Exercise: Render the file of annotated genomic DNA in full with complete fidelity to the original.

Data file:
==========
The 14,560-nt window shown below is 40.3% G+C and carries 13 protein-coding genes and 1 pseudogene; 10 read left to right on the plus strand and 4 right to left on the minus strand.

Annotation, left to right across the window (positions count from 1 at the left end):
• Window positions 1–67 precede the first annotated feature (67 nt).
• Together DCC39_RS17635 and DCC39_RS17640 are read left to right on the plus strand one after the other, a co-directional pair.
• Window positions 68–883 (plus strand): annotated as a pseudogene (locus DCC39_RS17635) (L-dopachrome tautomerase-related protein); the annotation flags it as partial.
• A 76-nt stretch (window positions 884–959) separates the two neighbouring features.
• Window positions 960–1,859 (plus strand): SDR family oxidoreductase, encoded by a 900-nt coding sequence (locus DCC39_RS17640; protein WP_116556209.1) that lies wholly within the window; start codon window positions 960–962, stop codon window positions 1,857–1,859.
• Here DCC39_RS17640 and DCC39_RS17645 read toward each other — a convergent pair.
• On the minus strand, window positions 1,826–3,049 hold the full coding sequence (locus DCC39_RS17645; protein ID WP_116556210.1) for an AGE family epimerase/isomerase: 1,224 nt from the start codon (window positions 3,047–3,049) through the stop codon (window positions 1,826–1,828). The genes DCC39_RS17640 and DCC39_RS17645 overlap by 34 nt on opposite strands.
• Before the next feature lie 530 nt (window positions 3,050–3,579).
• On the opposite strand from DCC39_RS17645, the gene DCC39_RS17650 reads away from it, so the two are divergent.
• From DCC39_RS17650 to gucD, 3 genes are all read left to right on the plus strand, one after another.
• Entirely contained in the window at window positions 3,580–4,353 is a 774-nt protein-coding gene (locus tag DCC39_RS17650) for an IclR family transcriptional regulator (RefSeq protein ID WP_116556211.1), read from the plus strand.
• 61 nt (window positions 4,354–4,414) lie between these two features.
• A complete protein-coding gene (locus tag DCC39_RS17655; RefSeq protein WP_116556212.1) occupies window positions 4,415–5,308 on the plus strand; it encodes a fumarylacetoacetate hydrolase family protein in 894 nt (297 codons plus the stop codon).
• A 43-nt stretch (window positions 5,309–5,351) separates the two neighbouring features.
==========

The 14,560-nt window shown below is 40.3% G+C and carries 13 protein-coding genes and 1 pseudogene; 10 read left to right on the plus strand and 4 right to left on the minus strand.

Annotation, left to right across the window (positions count from 1 at the left end):
• Window positions 1–67 precede the first annotated feature (67 nt).
• Together DCC39_RS17635 and DCC39_RS17640 are read left to right on the plus strand one after the other, a co-directional pair.
• Window positions 68–883 (plus strand): annotated as a pseudogene (locus DCC39_RS17635) (L-dopachrome tautomerase-related protein); the annotation flags it as partial.
• A 76-nt stretch (window positions 884–959) separates the two neighbouring features.
• Window positions 960–1,859 (plus strand): SDR family oxidoreductase, encoded by a 900-nt coding sequence (locus DCC39_RS17640; protein WP_116556209.1) that lies wholly within the window; start codon window positions 960–962, stop codon window positions 1,857–1,859.
• Here DCC39_RS17640 and DCC39_RS17645 read toward each other — a convergent pair.
• On the minus strand, window positions 1,826–3,049 hold the full coding sequence (locus DCC39_RS17645; protein ID WP_116556210.1) for an AGE family epimerase/isomerase: 1,224 nt from the start codon (window positions 3,047–3,049) through the stop codon (window positions 1,826–1,828). The genes DCC39_RS17640 and DCC39_RS17645 overlap by 34 nt on opposite strands.
• Before the next feature lie 530 nt (window positions 3,050–3,579).
• On the opposite strand from DCC39_RS17645, the gene DCC39_RS17650 reads away from it, so the two are divergent.
• From DCC39_RS17650 to gucD, 3 genes are all read left to right on the plus strand, one after another.
• Entirely contained in the window at window positions 3,580–4,353 is a 774-nt protein-coding gene (locus tag DCC39_RS17650) for an IclR family transcriptional regulator (RefSeq protein ID WP_116556211.1), read from the plus strand.
• 61 nt (window positions 4,354–4,414) lie between these two features.
• A complete protein-coding gene (locus tag DCC39_RS17655; RefSeq protein WP_116556212.1) occupies window positions 4,415–5,308 on the plus strand; it encodes a fumarylacetoacetate hydrolase family protein in 894 nt (297 codons plus the stop codon).
• A 43-nt stretch (window positions 5,309–5,351) separates the two neighbouring features.